Hmm, so many ideas for this one!

There’s one more pattern and a couple more fabrics, but as this post is pretty long, I’ll be back with them in part 2!

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I may or may not have spent most of today messing around on a new toy: Scrapblog*.

The other day I realised that the reason I couldn’t find a picture of the 1780s outfit I had seen in my dream because it didn’t exist!   My unconscious mind must have put together elements of different outfits I’ve seen and put them together.  Clever unconscious!  So I had planned to make an inspiration board/mood board type thing on Polyvore, but I found it was a bit of a pain to import your own images on there.  I hunted around for something else and found Scrapblog.  And here are the results of my efforts:

So we have a pointed-front blue pierrot type jacket with what appears to be gold trim (as modeled by The Duchess of Chartres and painted by Charles Lepeintre, 1776).  I’m not generally a fan of gold, but in this case I think it works very well with the blue.  I think I’m going to have a look at my fabric with silver and gold and see what works best – and what trims I can find!  I already have a pierrot pattern that has a straight front, so I’ll just make it into a pointed bodice.  And that’s where those lucky symbols you lovely people have given me will come into play: self-covered buttons embroidered with lucky symbols down the front and on the cuffs.  Yes, this is how it was in my dream.  I know, I have strange dreams.

Then the sash is from that pretty cream and black zone-front (I’m a sucker for a good zone-front).  I have a little something special for the buckle (yes, I have a pretty little surprise which will be revealed soon!) and I have sourced some red stripe taffeta.  The one thing I’m not sure about for the sash is whether one makes a strip of fabric and carefully hems it, or whether you make a double-sided sash of fabric (with or without interlining of some description – lawn/organza?)?

And lastly, a white self-stripe petticoat.  I had envisaged regular stripes between 1/2″ and 1″ as in the image from The Duchess and the Pehr Hillstrom painting, but I haven’t been able to find the right fabric with that kind of stripe; I have found a pretty white voile with groups of stripes in different widths, so I think that will work still.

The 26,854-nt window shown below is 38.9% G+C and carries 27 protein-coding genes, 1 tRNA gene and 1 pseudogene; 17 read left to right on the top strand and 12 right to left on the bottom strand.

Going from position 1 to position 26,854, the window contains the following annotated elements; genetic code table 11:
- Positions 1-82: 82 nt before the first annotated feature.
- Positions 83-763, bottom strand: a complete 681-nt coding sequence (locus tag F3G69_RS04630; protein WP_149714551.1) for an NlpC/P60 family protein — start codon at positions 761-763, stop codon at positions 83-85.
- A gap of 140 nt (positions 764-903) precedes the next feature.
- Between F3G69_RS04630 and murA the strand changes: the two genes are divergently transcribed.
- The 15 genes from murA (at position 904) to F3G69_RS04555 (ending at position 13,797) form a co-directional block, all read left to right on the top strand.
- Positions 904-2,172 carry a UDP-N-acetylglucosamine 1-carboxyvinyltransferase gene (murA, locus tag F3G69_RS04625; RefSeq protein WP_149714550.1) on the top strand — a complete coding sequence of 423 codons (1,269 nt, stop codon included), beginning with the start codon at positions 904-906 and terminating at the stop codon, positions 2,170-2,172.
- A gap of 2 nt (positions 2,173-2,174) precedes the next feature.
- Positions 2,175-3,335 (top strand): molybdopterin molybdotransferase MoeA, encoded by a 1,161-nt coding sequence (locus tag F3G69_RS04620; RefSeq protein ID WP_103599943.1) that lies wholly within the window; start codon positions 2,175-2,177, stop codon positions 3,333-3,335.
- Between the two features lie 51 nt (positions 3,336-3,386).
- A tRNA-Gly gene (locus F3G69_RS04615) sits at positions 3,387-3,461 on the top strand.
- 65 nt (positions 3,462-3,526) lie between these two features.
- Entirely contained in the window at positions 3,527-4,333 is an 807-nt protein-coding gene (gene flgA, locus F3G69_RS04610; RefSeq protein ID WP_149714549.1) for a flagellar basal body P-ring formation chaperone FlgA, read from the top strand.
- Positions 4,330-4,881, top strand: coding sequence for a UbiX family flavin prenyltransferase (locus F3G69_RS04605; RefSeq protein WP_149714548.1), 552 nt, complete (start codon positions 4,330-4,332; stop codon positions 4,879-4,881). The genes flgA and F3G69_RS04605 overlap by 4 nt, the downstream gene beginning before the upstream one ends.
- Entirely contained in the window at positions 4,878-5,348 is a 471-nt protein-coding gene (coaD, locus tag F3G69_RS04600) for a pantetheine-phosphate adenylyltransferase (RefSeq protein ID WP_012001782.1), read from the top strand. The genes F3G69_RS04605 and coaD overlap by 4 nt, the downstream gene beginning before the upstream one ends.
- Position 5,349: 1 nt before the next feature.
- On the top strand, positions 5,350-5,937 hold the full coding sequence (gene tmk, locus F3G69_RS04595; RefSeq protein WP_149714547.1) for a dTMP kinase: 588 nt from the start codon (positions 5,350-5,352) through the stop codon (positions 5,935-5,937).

The only bad thing is that having seen that still from The Duchess, I now want a really over the top big hat (which is 1780s correct), but (a) that’s probably not a great idea for my first foray into hat-making and (b) I definitely wouldn’t have enough of the blue taffeta left over for that.  I might have enough left for a mini-tricorn, a la Dunst’s Marie Antoinette, but I’m worried that might not look right with a hedgehog (mine probably won’t be a huge ‘hog) – has anyone tried a mini-tricorn + hedgehog combo?

There’s the basis of the outfit, at least – of course, there will be accessories!

* As for Scrapblog – I enjoyed playing around with it; you can pay for ‘credits’ to buy ‘stickers’ (place-able elements) and backgrounds and the like, but there are quite a lot of these things that are free, so I just used those and uploaded my images.  You can even have multi-page pieces that will work as a video slideshow.  There are various options for sharing your collage directly or, as I have done, you can export to a jpeg.  Worth having a look at if you’re interested in creating this kind of board.

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I’ve just finished my cockade (well the ribbon part, still need to sew on the backing and a brooch pin) – I do rather love it. It would have been even better (and even more nautical) if I’d been able to get hold of blue and white stripe, but I’m still pleased with how it came out.

So cute, rather fun, a little fiddly, but totally worth it.

I made the larger white one first and while stitching it, I noticed how nice it looked on the back, so the blue one is actually on the reverse side. The button is one of several I bought a few months ago for this very purpose – yay for anchor buttons!

The button turns so you can wear the cockade a different way around

What’s that?  You want to make your own?  Well you bloody well can – go check out American Duchess’s easy-to-follow tutorial.  Go.  Do it.